Sucia Island, San Juan Islands, WA 11–12 June 2022


Jan 10, 2009
Seattle WA
[Cross-posted on]

Hey, it's my 500th post! Long live WCP!

At last, our schedules aligned with the weather, and we were able to take our first kayak-camping trip as a complete family: Rachel and me, and Maya and Leon.

With its gentle beaches, protected waters, and wide open spaces, Sucia Island was the perfect spot to take a five-year-old and a two-year-old. The last two times Maya and I camped here, rising winds forced us to take the water taxi back to the launch beach on Orcas. This time, the weather held, and we were able to paddle both ways.

00 Route map.jpg

00 Route map

For this trip, we borrowed my dad’s Long Haul folding kayak and also brought my Feathercraft folding kayak. The “Feathercraft” is so poorly named it might constitute false advertising. The boat weighs about eighty pounds (36 kg), a vicious load to lug down to the water. But even the Feathercraft is nothing compared to dad’s customized Long Haul. With its double-thick hull and deck, the Long Haul weighs 110 pounds (50 kg). It’s so heavy I can’t hoist it onto the roof of the car by myself. Carrying either of these miserable monsters any distance farther than a couple of feet does, indeed, qualify as a “Long Haul.” I call them the Great Satan and the Lesser Satan.

A boat cart helped us grind the Great Satan over the pebbles at Orcas Island’s North Beach. We were off, headed for Sucia Island. Leon dozed most of the way across, as he usually does, but Maya wanted to hear a “never-ending dog story” from Rachel during the crossing.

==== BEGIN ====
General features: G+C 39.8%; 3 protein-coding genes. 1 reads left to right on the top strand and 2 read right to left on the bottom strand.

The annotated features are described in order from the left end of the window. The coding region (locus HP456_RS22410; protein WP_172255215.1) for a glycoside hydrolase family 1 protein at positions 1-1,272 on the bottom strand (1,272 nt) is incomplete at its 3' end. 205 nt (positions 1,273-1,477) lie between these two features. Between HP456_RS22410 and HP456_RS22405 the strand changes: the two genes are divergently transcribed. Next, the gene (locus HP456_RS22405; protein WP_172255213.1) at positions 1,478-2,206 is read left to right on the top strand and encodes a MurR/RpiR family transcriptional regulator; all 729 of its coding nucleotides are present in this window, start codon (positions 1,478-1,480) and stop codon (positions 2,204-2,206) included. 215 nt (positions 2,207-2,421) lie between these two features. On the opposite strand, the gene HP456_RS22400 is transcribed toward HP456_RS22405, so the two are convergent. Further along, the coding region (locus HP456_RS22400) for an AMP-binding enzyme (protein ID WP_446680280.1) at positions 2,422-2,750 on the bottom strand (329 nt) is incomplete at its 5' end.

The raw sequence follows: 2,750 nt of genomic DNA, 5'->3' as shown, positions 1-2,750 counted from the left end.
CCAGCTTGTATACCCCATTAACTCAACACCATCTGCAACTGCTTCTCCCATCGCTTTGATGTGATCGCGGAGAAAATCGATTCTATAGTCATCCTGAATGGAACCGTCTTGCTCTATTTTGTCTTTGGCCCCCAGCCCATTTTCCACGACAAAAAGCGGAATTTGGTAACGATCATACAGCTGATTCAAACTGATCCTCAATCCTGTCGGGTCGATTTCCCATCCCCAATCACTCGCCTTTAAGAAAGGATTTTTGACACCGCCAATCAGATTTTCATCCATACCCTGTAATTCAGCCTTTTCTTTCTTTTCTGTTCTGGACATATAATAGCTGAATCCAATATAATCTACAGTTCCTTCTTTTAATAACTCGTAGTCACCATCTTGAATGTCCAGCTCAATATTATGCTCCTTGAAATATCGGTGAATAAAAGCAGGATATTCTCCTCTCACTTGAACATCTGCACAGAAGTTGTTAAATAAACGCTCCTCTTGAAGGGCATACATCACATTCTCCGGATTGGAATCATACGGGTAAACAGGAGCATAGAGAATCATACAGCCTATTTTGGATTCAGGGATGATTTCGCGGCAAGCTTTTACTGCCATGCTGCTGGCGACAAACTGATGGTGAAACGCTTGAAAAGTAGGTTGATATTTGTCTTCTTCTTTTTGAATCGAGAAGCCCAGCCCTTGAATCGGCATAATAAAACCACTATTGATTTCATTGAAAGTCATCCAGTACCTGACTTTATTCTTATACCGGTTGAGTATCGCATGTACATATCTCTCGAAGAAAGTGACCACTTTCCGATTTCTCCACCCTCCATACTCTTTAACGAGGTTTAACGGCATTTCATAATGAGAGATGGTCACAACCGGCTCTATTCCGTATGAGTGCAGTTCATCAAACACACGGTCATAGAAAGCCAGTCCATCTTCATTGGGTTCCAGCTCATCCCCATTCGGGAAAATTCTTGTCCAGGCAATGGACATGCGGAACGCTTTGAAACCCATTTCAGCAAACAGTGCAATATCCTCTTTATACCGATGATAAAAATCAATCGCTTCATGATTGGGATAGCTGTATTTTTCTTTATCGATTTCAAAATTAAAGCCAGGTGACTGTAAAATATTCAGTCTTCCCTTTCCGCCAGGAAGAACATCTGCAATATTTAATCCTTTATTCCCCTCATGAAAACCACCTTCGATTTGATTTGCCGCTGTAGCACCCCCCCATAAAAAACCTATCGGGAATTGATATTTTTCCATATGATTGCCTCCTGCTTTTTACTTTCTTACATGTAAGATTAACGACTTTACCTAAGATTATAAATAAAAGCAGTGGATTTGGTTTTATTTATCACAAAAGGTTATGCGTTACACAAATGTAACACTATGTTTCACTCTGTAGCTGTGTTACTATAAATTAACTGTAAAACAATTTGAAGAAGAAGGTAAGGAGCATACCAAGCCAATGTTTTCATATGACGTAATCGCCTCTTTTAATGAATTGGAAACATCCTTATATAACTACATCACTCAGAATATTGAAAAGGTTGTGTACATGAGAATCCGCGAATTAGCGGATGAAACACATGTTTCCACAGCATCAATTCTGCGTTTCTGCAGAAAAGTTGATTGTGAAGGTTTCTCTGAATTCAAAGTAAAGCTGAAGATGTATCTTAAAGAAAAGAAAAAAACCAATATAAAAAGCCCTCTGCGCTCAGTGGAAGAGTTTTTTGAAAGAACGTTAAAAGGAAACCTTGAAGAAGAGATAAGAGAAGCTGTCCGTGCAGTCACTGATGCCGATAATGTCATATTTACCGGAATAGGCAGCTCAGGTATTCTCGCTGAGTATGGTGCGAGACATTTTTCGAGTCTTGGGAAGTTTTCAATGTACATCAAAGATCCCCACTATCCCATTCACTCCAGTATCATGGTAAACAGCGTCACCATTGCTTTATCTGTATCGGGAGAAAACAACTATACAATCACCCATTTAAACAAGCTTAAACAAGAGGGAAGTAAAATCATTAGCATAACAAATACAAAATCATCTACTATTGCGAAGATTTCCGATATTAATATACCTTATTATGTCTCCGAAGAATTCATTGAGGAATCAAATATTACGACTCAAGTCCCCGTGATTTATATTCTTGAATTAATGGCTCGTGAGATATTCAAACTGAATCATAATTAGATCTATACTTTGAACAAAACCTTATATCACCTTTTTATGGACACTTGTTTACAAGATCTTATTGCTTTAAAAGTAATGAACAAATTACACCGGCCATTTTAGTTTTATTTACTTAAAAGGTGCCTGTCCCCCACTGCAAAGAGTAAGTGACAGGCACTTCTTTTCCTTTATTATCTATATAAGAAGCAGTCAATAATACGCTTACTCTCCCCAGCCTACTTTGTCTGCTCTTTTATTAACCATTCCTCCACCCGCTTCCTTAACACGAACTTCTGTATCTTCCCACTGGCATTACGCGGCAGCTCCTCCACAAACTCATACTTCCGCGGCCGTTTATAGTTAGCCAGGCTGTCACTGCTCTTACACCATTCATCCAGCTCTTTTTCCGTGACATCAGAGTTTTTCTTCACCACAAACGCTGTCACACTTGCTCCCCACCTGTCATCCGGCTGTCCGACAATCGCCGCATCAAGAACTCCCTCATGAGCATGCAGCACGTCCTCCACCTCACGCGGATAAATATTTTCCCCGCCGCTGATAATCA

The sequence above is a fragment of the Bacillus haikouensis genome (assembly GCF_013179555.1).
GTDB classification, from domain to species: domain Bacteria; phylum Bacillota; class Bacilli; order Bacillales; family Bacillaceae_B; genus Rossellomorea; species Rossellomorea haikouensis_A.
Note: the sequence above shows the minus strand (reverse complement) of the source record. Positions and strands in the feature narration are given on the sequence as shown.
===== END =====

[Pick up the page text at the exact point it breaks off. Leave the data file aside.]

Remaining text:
The best campsite on Sucia is Fossil Bay. From the launch beach on Orcas, it’s only three miles each way, with beautiful views in every direction. The entrance to Fossil Bay is obscured against the cliffs, such that boats entering the bay seem to just “vanish” midway along the island.

01 Leon drives onto Anacortes ferry.JPG

01 Leon driving onto the ferry. We have a family tradition of sitting the kids in our laps when we drive onto the ferry, and Washington State Ferries has a family tradition of yelling at us to stop doing that.

02 Leon and Maya on ferry.JPG

02 Maya and Leon on the ferry. The ferry ride to the San Juans is one of the chief attractions of kayaking here.

03 Maya and Rachel kayaking to Sucia Island.JPG

03 Maya and Rachel kayaking to Sucia Island. In the background are Waldron and Skipjack Islands, and beyond are the Gulf Islands.

05 Maya in the kayak.JPG

04 Maya in the Long Haul. We enjoyed Pacific Northwest June weather at its finest.

06 Entering Fossil Bay.JPG

05 Kayaking in Fossil Bay. Most of the fossils are actually along the outside of the bay.

07 Campsite in Fossil Bay.JPG

06 Campsite in Fossil Bay. Fewer than a quarter of the many campsites were occupied this weekend.

The kids turned Sucia Island into their own playground. They roughhoused in the tent. They threw rocks into the bay. They charged around the grassy field at top speed. They hid in the bushes. They sprayed themselves with water from the faucet. From the moment we landed until the moment we departed, it was a raucous party.

08 Maya and Leon playing motorboat.jpg

07 Maya and Leon playing “motorboat.” Driftwood sticks make the perfect kid-sized practice paddles.